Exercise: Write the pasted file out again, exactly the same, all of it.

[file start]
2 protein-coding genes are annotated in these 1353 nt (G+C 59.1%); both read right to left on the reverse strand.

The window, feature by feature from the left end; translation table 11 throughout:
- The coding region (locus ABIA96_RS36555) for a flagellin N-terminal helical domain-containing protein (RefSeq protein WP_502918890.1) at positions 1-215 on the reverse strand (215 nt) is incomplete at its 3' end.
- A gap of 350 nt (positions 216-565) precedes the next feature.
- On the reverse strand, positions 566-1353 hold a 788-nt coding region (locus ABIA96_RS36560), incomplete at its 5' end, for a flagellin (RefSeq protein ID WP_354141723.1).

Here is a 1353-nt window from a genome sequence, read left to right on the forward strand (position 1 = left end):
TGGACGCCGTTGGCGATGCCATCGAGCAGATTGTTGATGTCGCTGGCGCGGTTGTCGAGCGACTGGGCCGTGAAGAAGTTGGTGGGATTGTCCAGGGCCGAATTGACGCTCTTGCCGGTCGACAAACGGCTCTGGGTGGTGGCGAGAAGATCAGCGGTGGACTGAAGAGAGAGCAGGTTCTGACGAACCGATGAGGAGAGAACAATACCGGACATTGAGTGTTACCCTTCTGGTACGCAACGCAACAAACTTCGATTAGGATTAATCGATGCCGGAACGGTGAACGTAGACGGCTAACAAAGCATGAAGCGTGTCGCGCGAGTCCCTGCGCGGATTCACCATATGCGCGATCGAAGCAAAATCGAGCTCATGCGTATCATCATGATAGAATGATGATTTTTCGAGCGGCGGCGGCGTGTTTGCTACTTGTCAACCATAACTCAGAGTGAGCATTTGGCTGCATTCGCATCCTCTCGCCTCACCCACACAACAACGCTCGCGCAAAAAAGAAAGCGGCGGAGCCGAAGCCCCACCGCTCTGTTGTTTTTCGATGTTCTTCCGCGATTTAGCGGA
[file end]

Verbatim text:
2 protein-coding genes are annotated in these 1353 nt (G+C 59.1%); both read right to left on the reverse strand.

The window, feature by feature from the left end; translation table 11 throughout:
- The coding region (locus ABIA96_RS36555) for a flagellin N-terminal helical domain-containing protein (RefSeq protein WP_502918890.1) at positions 1-215 on the reverse strand (215 nt) is incomplete at its 3' end.
- A gap of 350 nt (positions 216-565) precedes the next feature.
- On the reverse strand, positions 566-1353 hold a 788-nt coding region (locus ABIA96_RS36560), incomplete at its 5' end, for a flagellin (RefSeq protein ID WP_354141723.1).

Here is a 1353-nt window from a genome sequence, read left to right on the forward strand (position 1 = left end):
TGGACGCCGTTGGCGATGCCATCGAGCAGATTGTTGATGTCGCTGGCGCGGTTGTCGAGCGACTGGGCCGTGAAGAAGTTGGTGGGATTGTCCAGGGCCGAATTGACGCTCTTGCCGGTCGACAAACGGCTCTGGGTGGTGGCGAGAAGATCAGCGGTGGACTGAAGAGAGAGCAGGTTCTGACGAACCGATGAGGAGAGAACAATACCGGACATTGAGTGTTACCCTTCTGGTACGCAACGCAACAAACTTCGATTAGGATTAATCGATGCCGGAACGGTGAACGTAGACGGCTAACAAAGCATGAAGCGTGTCGCGCGAGTCCCTGCGCGGATTCACCATATGCGCGATCGAAGCAAAATCGAGCTCATGCGTATCATCATGATAGAATGATGATTTTTCGAGCGGCGGCGGCGTGTTTGCTACTTGTCAACCATAACTCAGAGTGAGCATTTGGCTGCATTCGCATCCTCTCGCCTCACCCACACAACAACGCTCGCGCAAAAAAGAAAGCGGCGGAGCCGAAGCCCCACCGCTCTGTTGTTTTTCGATGTTCTTCCGCGATTTAGCGGA